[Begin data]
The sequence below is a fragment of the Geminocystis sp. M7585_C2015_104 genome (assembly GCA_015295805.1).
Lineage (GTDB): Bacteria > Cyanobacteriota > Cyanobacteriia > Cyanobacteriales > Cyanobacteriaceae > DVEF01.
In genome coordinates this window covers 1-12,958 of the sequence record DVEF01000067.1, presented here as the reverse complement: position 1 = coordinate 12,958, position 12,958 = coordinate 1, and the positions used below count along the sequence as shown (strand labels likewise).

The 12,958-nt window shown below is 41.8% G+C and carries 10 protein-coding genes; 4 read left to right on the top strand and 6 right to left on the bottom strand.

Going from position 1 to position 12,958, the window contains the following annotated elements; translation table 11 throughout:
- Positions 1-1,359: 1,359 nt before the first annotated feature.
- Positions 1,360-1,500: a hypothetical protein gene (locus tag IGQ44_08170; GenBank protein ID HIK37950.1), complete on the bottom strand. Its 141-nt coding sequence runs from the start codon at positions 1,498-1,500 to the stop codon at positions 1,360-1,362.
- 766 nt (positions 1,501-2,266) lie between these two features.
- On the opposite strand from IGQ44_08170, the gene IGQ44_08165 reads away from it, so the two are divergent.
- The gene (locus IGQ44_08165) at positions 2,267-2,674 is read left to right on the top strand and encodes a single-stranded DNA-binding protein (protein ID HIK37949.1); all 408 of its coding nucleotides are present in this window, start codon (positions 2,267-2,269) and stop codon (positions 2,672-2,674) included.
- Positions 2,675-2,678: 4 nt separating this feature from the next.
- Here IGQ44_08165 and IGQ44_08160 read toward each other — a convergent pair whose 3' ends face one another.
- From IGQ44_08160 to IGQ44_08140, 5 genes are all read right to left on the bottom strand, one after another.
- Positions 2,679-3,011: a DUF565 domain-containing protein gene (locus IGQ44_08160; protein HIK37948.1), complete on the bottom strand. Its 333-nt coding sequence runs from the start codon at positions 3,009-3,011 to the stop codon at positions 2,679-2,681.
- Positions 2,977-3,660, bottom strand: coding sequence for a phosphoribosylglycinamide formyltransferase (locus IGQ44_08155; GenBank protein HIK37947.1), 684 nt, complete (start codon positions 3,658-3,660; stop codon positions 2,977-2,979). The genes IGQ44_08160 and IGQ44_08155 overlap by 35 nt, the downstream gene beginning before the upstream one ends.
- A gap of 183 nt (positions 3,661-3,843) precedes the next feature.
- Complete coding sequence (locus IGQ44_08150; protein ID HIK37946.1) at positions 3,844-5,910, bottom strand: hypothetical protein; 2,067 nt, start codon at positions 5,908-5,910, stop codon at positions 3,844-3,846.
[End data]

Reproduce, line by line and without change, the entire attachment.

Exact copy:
The sequence below is a fragment of the Geminocystis sp. M7585_C2015_104 genome (assembly GCA_015295805.1).
Lineage (GTDB): Bacteria > Cyanobacteriota > Cyanobacteriia > Cyanobacteriales > Cyanobacteriaceae > DVEF01.
In genome coordinates this window covers 1-12,958 of the sequence record DVEF01000067.1, presented here as the reverse complement: position 1 = coordinate 12,958, position 12,958 = coordinate 1, and the positions used below count along the sequence as shown (strand labels likewise).

The 12,958-nt window shown below is 41.8% G+C and carries 10 protein-coding genes; 4 read left to right on the top strand and 6 right to left on the bottom strand.

Going from position 1 to position 12,958, the window contains the following annotated elements; translation table 11 throughout:
- Positions 1-1,359: 1,359 nt before the first annotated feature.
- Positions 1,360-1,500: a hypothetical protein gene (locus tag IGQ44_08170; GenBank protein ID HIK37950.1), complete on the bottom strand. Its 141-nt coding sequence runs from the start codon at positions 1,498-1,500 to the stop codon at positions 1,360-1,362.
- 766 nt (positions 1,501-2,266) lie between these two features.
- On the opposite strand from IGQ44_08170, the gene IGQ44_08165 reads away from it, so the two are divergent.
- The gene (locus IGQ44_08165) at positions 2,267-2,674 is read left to right on the top strand and encodes a single-stranded DNA-binding protein (protein ID HIK37949.1); all 408 of its coding nucleotides are present in this window, start codon (positions 2,267-2,269) and stop codon (positions 2,672-2,674) included.
- Positions 2,675-2,678: 4 nt separating this feature from the next.
- Here IGQ44_08165 and IGQ44_08160 read toward each other — a convergent pair whose 3' ends face one another.
- From IGQ44_08160 to IGQ44_08140, 5 genes are all read right to left on the bottom strand, one after another.
- Positions 2,679-3,011: a DUF565 domain-containing protein gene (locus IGQ44_08160; protein HIK37948.1), complete on the bottom strand. Its 333-nt coding sequence runs from the start codon at positions 3,009-3,011 to the stop codon at positions 2,679-2,681.
- Positions 2,977-3,660, bottom strand: coding sequence for a phosphoribosylglycinamide formyltransferase (locus IGQ44_08155; GenBank protein HIK37947.1), 684 nt, complete (start codon positions 3,658-3,660; stop codon positions 2,977-2,979). The genes IGQ44_08160 and IGQ44_08155 overlap by 35 nt, the downstream gene beginning before the upstream one ends.
- A gap of 183 nt (positions 3,661-3,843) precedes the next feature.
- Complete coding sequence (locus IGQ44_08150; protein ID HIK37946.1) at positions 3,844-5,910, bottom strand: hypothetical protein; 2,067 nt, start codon at positions 5,908-5,910, stop codon at positions 3,844-3,846.